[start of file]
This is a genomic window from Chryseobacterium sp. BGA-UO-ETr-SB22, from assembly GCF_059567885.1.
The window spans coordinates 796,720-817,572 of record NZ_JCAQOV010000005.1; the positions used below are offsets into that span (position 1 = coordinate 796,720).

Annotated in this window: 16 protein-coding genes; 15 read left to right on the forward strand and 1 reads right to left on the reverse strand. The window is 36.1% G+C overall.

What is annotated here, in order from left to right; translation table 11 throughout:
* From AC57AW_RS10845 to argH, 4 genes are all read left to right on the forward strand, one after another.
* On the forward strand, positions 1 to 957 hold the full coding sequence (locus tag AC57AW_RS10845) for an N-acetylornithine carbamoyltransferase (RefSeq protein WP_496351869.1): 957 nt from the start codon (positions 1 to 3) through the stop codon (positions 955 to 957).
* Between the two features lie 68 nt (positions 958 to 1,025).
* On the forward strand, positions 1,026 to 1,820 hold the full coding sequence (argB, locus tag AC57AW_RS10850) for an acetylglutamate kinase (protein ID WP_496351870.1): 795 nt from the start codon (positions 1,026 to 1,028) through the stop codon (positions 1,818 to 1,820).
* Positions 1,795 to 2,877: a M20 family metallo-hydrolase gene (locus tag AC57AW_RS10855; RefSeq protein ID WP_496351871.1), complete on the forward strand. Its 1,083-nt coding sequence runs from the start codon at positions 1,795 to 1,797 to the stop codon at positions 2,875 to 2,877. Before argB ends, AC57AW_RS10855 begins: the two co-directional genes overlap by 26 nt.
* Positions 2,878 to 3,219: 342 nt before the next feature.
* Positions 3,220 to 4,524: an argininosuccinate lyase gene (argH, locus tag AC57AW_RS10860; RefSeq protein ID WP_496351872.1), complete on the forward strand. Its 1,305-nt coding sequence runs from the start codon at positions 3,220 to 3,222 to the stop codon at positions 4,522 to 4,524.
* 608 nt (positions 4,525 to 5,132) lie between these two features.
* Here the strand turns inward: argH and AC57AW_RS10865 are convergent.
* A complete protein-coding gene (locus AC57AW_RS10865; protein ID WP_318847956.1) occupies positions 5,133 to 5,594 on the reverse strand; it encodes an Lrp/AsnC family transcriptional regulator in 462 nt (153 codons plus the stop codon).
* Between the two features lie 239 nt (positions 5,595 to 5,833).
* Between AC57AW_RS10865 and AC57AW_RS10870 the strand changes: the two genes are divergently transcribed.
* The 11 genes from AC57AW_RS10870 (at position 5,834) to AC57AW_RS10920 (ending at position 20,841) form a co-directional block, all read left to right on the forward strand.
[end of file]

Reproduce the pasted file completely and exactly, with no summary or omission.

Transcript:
This is a genomic window from Chryseobacterium sp. BGA-UO-ETr-SB22, from assembly GCF_059567885.1.
The window spans coordinates 796,720-817,572 of record NZ_JCAQOV010000005.1; the positions used below are offsets into that span (position 1 = coordinate 796,720).

Annotated in this window: 16 protein-coding genes; 15 read left to right on the forward strand and 1 reads right to left on the reverse strand. The window is 36.1% G+C overall.

What is annotated here, in order from left to right; translation table 11 throughout:
* From AC57AW_RS10845 to argH, 4 genes are all read left to right on the forward strand, one after another.
* On the forward strand, positions 1 to 957 hold the full coding sequence (locus tag AC57AW_RS10845) for an N-acetylornithine carbamoyltransferase (RefSeq protein WP_496351869.1): 957 nt from the start codon (positions 1 to 3) through the stop codon (positions 955 to 957).
* Between the two features lie 68 nt (positions 958 to 1,025).
* On the forward strand, positions 1,026 to 1,820 hold the full coding sequence (argB, locus tag AC57AW_RS10850) for an acetylglutamate kinase (protein ID WP_496351870.1): 795 nt from the start codon (positions 1,026 to 1,028) through the stop codon (positions 1,818 to 1,820).
* Positions 1,795 to 2,877: a M20 family metallo-hydrolase gene (locus tag AC57AW_RS10855; RefSeq protein ID WP_496351871.1), complete on the forward strand. Its 1,083-nt coding sequence runs from the start codon at positions 1,795 to 1,797 to the stop codon at positions 2,875 to 2,877. Before argB ends, AC57AW_RS10855 begins: the two co-directional genes overlap by 26 nt.
* Positions 2,878 to 3,219: 342 nt before the next feature.
* Positions 3,220 to 4,524: an argininosuccinate lyase gene (argH, locus tag AC57AW_RS10860; RefSeq protein ID WP_496351872.1), complete on the forward strand. Its 1,305-nt coding sequence runs from the start codon at positions 3,220 to 3,222 to the stop codon at positions 4,522 to 4,524.
* 608 nt (positions 4,525 to 5,132) lie between these two features.
* Here the strand turns inward: argH and AC57AW_RS10865 are convergent.
* A complete protein-coding gene (locus AC57AW_RS10865; protein ID WP_318847956.1) occupies positions 5,133 to 5,594 on the reverse strand; it encodes an Lrp/AsnC family transcriptional regulator in 462 nt (153 codons plus the stop codon).
* Between the two features lie 239 nt (positions 5,595 to 5,833).
* Between AC57AW_RS10865 and AC57AW_RS10870 the strand changes: the two genes are divergently transcribed.
* The 11 genes from AC57AW_RS10870 (at position 5,834) to AC57AW_RS10920 (ending at position 20,841) form a co-directional block, all read left to right on the forward strand.